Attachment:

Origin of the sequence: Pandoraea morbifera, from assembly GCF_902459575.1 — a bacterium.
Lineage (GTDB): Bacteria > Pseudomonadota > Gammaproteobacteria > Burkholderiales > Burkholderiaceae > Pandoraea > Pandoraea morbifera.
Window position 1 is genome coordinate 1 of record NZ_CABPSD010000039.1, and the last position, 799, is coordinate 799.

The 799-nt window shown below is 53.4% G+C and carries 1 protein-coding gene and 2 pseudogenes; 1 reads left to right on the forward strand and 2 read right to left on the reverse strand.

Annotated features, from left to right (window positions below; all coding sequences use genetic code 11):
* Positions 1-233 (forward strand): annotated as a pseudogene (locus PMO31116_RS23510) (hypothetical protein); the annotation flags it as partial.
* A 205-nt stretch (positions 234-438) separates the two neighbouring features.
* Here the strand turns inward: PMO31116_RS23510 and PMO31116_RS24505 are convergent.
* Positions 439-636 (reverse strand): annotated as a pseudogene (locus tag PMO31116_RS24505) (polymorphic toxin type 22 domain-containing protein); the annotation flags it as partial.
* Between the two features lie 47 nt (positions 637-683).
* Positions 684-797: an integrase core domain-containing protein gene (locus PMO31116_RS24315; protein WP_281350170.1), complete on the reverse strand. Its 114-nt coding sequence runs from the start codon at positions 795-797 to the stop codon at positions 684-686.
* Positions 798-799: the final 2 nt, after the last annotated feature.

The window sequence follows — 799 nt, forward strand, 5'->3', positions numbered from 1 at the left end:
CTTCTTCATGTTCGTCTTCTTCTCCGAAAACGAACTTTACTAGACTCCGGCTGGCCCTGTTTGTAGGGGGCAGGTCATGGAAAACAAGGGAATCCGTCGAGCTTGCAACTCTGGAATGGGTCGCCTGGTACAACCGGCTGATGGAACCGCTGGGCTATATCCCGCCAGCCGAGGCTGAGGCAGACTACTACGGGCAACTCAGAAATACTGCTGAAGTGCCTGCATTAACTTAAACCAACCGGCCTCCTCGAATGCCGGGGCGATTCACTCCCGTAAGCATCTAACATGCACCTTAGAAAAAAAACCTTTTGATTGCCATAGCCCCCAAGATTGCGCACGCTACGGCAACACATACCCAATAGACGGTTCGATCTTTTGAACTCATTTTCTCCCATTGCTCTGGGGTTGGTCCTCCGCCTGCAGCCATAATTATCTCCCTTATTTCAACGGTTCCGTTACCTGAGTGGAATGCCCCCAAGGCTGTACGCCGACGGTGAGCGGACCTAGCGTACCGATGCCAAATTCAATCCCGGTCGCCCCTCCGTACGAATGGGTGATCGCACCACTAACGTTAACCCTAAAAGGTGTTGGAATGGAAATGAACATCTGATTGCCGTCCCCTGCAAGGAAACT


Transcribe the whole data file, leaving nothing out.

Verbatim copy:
Origin of the sequence: Pandoraea morbifera, from assembly GCF_902459575.1 — a bacterium.
Lineage (GTDB): Bacteria > Pseudomonadota > Gammaproteobacteria > Burkholderiales > Burkholderiaceae > Pandoraea > Pandoraea morbifera.
Window position 1 is genome coordinate 1 of record NZ_CABPSD010000039.1, and the last position, 799, is coordinate 799.

The 799-nt window shown below is 53.4% G+C and carries 1 protein-coding gene and 2 pseudogenes; 1 reads left to right on the forward strand and 2 read right to left on the reverse strand.

Annotated features, from left to right (window positions below; all coding sequences use genetic code 11):
* Positions 1-233 (forward strand): annotated as a pseudogene (locus PMO31116_RS23510) (hypothetical protein); the annotation flags it as partial.
* A 205-nt stretch (positions 234-438) separates the two neighbouring features.
* Here the strand turns inward: PMO31116_RS23510 and PMO31116_RS24505 are convergent.
* Positions 439-636 (reverse strand): annotated as a pseudogene (locus tag PMO31116_RS24505) (polymorphic toxin type 22 domain-containing protein); the annotation flags it as partial.
* Between the two features lie 47 nt (positions 637-683).
* Positions 684-797: an integrase core domain-containing protein gene (locus PMO31116_RS24315; protein WP_281350170.1), complete on the reverse strand. Its 114-nt coding sequence runs from the start codon at positions 795-797 to the stop codon at positions 684-686.
* Positions 798-799: the final 2 nt, after the last annotated feature.

The window sequence follows — 799 nt, forward strand, 5'->3', positions numbered from 1 at the left end:
CTTCTTCATGTTCGTCTTCTTCTCCGAAAACGAACTTTACTAGACTCCGGCTGGCCCTGTTTGTAGGGGGCAGGTCATGGAAAACAAGGGAATCCGTCGAGCTTGCAACTCTGGAATGGGTCGCCTGGTACAACCGGCTGATGGAACCGCTGGGCTATATCCCGCCAGCCGAGGCTGAGGCAGACTACTACGGGCAACTCAGAAATACTGCTGAAGTGCCTGCATTAACTTAAACCAACCGGCCTCCTCGAATGCCGGGGCGATTCACTCCCGTAAGCATCTAACATGCACCTTAGAAAAAAAACCTTTTGATTGCCATAGCCCCCAAGATTGCGCACGCTACGGCAACACATACCCAATAGACGGTTCGATCTTTTGAACTCATTTTCTCCCATTGCTCTGGGGTTGGTCCTCCGCCTGCAGCCATAATTATCTCCCTTATTTCAACGGTTCCGTTACCTGAGTGGAATGCCCCCAAGGCTGTACGCCGACGGTGAGCGGACCTAGCGTACCGATGCCAAATTCAATCCCGGTCGCCCCTCCGTACGAATGGGTGATCGCACCACTAACGTTAACCCTAAAAGGTGTTGGAATGGAAATGAACATCTGATTGCCGTCCCCTGCAAGGAAACT